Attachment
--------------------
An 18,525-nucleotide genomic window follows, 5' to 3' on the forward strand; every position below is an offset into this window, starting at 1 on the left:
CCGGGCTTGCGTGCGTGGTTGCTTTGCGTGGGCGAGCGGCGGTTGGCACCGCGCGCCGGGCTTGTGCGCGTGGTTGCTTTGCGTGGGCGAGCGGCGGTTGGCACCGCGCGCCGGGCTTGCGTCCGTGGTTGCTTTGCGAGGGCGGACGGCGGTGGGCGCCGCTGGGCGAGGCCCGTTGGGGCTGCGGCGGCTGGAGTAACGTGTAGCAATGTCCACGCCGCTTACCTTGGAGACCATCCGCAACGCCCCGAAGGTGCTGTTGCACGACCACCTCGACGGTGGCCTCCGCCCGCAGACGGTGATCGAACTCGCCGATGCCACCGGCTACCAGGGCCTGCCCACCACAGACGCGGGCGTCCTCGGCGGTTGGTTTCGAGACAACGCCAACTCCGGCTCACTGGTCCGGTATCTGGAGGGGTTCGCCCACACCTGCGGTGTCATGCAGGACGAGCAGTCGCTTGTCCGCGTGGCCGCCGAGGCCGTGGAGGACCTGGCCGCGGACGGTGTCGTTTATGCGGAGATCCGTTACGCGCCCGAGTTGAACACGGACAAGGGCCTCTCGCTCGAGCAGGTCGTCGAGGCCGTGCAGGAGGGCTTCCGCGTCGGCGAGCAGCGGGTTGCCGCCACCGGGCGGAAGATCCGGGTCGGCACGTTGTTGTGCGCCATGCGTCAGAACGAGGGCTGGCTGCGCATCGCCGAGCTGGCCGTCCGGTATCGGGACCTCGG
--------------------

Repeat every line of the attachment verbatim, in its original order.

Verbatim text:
An 18,525-nucleotide genomic window follows, 5' to 3' on the forward strand; every position below is an offset into this window, starting at 1 on the left:
CCGGGCTTGCGTGCGTGGTTGCTTTGCGTGGGCGAGCGGCGGTTGGCACCGCGCGCCGGGCTTGTGCGCGTGGTTGCTTTGCGTGGGCGAGCGGCGGTTGGCACCGCGCGCCGGGCTTGCGTCCGTGGTTGCTTTGCGAGGGCGGACGGCGGTGGGCGCCGCTGGGCGAGGCCCGTTGGGGCTGCGGCGGCTGGAGTAACGTGTAGCAATGTCCACGCCGCTTACCTTGGAGACCATCCGCAACGCCCCGAAGGTGCTGTTGCACGACCACCTCGACGGTGGCCTCCGCCCGCAGACGGTGATCGAACTCGCCGATGCCACCGGCTACCAGGGCCTGCCCACCACAGACGCGGGCGTCCTCGGCGGTTGGTTTCGAGACAACGCCAACTCCGGCTCACTGGTCCGGTATCTGGAGGGGTTCGCCCACACCTGCGGTGTCATGCAGGACGAGCAGTCGCTTGTCCGCGTGGCCGCCGAGGCCGTGGAGGACCTGGCCGCGGACGGTGTCGTTTATGCGGAGATCCGTTACGCGCCCGAGTTGAACACGGACAAGGGCCTCTCGCTCGAGCAGGTCGTCGAGGCCGTGCAGGAGGGCTTCCGCGTCGGCGAGCAGCGGGTTGCCGCCACCGGGCGGAAGATCCGGGTCGGCACGTTGTTGTGCGCCATGCGTCAGAACGAGGGCTGGCTGCGCATCGCCGAGCTGGCCGTCCGGTATCGGGACCTCGG